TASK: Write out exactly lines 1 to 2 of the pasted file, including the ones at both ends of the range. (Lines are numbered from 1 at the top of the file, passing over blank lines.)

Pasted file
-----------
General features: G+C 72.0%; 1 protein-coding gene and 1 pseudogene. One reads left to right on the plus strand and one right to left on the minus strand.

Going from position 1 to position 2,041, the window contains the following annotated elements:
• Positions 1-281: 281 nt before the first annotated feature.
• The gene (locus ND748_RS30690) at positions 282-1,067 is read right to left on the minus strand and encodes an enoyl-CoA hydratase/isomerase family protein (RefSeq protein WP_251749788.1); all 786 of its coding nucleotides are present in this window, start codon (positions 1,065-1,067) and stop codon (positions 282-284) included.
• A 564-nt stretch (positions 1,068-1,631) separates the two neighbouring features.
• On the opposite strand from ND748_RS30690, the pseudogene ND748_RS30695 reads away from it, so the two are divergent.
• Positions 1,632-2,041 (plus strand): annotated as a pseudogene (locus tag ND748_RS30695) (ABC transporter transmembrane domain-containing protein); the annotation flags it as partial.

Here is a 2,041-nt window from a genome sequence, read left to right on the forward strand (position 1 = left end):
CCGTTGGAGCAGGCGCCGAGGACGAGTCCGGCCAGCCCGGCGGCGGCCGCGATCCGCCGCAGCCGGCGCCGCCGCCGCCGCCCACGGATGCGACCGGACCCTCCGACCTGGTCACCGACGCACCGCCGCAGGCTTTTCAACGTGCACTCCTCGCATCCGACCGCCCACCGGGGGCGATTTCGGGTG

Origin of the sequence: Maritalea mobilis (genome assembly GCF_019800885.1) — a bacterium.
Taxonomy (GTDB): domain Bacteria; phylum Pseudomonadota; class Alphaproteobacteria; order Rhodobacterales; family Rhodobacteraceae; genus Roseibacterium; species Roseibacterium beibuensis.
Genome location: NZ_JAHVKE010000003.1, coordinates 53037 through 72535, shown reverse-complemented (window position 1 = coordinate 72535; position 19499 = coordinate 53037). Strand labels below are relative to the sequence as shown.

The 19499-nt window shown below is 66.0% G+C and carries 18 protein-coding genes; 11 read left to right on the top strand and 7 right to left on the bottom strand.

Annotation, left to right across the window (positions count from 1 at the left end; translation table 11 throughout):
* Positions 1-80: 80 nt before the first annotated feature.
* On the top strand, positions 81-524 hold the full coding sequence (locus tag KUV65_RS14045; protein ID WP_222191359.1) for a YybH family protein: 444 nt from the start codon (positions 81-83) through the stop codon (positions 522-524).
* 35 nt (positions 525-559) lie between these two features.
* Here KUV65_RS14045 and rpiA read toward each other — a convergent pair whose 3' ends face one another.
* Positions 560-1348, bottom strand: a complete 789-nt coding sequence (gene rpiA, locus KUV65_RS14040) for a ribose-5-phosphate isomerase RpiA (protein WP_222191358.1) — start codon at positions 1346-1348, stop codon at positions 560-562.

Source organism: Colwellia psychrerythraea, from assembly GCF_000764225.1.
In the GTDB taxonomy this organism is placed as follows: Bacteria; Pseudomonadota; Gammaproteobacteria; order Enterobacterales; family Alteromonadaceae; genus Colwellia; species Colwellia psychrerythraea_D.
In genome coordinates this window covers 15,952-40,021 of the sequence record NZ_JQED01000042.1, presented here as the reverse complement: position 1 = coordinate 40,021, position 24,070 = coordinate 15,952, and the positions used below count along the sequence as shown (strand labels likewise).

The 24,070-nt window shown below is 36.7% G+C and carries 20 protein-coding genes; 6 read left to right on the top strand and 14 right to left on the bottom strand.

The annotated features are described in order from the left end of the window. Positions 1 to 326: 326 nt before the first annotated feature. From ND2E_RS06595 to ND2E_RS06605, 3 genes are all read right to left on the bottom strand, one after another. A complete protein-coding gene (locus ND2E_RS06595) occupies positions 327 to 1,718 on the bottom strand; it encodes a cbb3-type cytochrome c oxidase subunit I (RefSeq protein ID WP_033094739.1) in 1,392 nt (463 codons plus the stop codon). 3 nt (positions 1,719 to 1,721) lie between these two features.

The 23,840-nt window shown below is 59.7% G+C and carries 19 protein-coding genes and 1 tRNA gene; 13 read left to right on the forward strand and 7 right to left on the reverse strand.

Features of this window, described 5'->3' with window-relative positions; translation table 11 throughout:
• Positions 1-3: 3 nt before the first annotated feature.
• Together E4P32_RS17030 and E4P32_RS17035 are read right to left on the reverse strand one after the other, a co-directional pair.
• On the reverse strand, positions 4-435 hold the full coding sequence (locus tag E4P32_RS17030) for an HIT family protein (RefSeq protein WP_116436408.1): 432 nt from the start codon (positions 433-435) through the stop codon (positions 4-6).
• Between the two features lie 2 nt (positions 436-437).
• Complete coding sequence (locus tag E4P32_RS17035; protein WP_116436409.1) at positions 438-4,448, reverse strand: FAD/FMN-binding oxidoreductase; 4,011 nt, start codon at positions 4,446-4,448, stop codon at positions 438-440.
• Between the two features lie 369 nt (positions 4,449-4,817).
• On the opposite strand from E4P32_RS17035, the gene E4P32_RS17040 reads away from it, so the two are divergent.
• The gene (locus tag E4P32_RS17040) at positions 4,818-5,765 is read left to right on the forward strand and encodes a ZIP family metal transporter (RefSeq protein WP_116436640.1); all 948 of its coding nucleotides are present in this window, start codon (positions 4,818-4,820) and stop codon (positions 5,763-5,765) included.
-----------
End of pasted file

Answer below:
General features: G+C 72.0%; 1 protein-coding gene and 1 pseudogene. One reads left to right on the plus strand and one right to left on the minus strand.

Going from position 1 to position 2,041, the window contains the following annotated elements: